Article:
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Flatbed Variety

Topic 4373 | Page 13

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Robert McD.'s Comment
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I want to get into flatbed but images like this scare me a little. Ogb4nom.jpg Seems like making those kindof mistakes could get really expensive fast.

Transporting loads of cars would scare the ba-jesus out of me! rofl-3.gif

Thanks you all for posting your pictures and giving us plenty of ideas on how flatbedding actually works. I think the most aggravating part might be tarping in near zero weather, to say nothing of cargo securement.

HOS:

Hours Of Service

HOS refers to the logbook hours of service regulations.
Old School's Comment
member avatar

Pat, this has been a great thread - thanks for starting it!

I got a kick out of you saying your truck was blushing when you pulled onto the scale - that's funny!

Hey Bud, love the photos, especially the beard-cicles, have had a few myself here lately. I love how the flat-beds get loaded and unloaded in record time. The other day while reefer drivers all across the country were waiting six and seven hours to get loaded, I pulled into a shipper for a load of brick pavers - my appointment was for 0600 - I roll in about five thirty in the morning, and before I could even get my brakes set the fork-lift operator was racing toward me with the first of 14 pallets. I had my load secured and ready to roll before the sun was really above the horizon. Here I am ready to roll from Hanover, Pennsylvania down into Monroe, Louisiana.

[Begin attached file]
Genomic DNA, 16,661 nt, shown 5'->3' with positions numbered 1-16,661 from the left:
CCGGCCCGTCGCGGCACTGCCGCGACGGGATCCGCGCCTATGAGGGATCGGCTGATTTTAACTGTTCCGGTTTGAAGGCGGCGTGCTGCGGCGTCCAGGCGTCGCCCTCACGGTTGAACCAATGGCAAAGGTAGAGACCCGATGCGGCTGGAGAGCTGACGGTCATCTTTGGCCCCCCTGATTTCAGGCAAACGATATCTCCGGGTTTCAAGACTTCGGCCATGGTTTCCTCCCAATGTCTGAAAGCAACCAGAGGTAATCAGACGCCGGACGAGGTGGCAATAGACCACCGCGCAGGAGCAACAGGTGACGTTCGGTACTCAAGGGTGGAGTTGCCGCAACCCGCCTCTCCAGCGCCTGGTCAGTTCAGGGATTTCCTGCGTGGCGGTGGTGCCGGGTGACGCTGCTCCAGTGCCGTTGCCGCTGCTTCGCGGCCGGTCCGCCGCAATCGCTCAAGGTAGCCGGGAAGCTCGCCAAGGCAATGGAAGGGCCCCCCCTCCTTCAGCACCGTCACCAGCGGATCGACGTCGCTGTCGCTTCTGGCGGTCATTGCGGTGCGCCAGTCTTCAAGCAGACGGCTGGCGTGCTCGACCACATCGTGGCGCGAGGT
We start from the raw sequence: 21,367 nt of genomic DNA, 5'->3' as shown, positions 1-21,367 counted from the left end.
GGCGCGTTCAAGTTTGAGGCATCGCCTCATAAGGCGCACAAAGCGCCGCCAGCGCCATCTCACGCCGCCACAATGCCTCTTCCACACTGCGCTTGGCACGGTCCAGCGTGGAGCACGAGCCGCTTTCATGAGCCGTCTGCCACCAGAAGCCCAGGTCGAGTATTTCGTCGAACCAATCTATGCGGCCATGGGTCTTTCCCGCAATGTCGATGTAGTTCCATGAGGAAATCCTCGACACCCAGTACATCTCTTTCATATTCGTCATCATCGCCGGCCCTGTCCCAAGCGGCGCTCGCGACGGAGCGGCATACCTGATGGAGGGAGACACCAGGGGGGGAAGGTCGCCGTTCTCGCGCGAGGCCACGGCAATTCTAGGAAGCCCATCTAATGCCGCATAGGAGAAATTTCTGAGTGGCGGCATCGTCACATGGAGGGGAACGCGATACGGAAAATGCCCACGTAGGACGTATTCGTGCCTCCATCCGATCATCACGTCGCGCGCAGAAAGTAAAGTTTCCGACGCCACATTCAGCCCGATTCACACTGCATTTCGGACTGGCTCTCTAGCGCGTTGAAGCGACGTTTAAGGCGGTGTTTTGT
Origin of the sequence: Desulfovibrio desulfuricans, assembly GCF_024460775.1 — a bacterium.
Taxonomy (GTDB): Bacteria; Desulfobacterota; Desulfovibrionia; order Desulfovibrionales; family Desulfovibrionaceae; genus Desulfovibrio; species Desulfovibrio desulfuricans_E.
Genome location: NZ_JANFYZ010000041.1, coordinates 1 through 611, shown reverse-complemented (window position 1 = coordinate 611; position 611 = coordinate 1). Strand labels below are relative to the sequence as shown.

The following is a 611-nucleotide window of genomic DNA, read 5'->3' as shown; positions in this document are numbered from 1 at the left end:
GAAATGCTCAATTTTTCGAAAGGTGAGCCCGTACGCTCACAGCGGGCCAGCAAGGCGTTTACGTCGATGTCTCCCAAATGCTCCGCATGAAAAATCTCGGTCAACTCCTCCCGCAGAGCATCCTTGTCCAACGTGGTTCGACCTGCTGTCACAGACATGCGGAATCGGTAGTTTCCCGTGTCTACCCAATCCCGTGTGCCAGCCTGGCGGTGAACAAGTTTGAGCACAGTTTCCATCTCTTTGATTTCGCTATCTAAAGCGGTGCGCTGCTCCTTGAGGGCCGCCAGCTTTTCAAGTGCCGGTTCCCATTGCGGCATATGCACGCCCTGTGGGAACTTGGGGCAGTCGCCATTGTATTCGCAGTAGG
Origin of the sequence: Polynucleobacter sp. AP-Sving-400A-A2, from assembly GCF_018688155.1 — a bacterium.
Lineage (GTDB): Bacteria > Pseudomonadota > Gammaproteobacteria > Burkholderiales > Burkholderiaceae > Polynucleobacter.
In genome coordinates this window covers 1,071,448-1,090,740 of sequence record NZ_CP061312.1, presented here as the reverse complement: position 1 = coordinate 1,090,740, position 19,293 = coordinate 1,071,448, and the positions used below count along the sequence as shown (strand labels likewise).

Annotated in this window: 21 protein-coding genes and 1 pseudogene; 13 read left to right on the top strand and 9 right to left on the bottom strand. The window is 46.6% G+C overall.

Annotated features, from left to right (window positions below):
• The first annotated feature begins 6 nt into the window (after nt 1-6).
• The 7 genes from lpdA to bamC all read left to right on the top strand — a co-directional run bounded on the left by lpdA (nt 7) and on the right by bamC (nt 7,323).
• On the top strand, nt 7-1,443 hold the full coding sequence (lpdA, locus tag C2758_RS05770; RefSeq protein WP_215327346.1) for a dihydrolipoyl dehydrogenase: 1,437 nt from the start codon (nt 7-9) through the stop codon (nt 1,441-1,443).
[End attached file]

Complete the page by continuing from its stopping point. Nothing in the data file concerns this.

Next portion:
loaded strapped and tarped flatbed at sunrise

Shipper:

The customer who is shipping the freight. This is where the driver will pick up a load and then deliver it to the receiver or consignee.

Reefer:

A refrigerated trailer.

Pat M.'s Comment
member avatar

Well today started with dropping a load of scrap..... you thought I was going to leave the S off didn't you... LOL

flatbed loaded with scrap metal

Then I dropped the trailer and picked up a beam trailer to haul this bridge beam that will deliver tomorrow.

beam trailer loaded with bridge beam

From the end of my beam trailer to the front bumper I am 94 feet long.

Pat M.'s Comment
member avatar

Oh and this is my first time using a steerable trailer. I have a remote in the cab that I can turn the tires on the trailer with.

gyppo logger's Comment
member avatar

Well today started with dropping a load of scrap..... you thought I was going to leave the S off didn't you... LOL

IMG_20150202_090429131.jpg

Then I dropped the trailer and picked up a beam trailer to haul this bridge beam that will deliver tomorrow.

IMG_20150202_130050082.jpg

From the end of my beam trailer to the front bumper I am 94 feet long.

Now that's driving! It's great your getting pictures of this stuff, I didn't get any of my first 10 years. That thing looks heavy, are your air lines on top of the beam?

Pat M.'s Comment
member avatar

double-quotes-start.png

Well today started with dropping a load of scrap..... you thought I was going to leave the S off didn't you... LOL

IMG_20150202_090429131.jpg

Then I dropped the trailer and picked up a beam trailer to haul this bridge beam that will deliver tomorrow.

IMG_20150202_130050082.jpg

From the end of my beam trailer to the front bumper I am 94 feet long.

double-quotes-end.png

Now that's driving! It's great your getting pictures of this stuff, I didn't get any of my first 10 years. That thing looks heavy, are your air lines on top of the beam?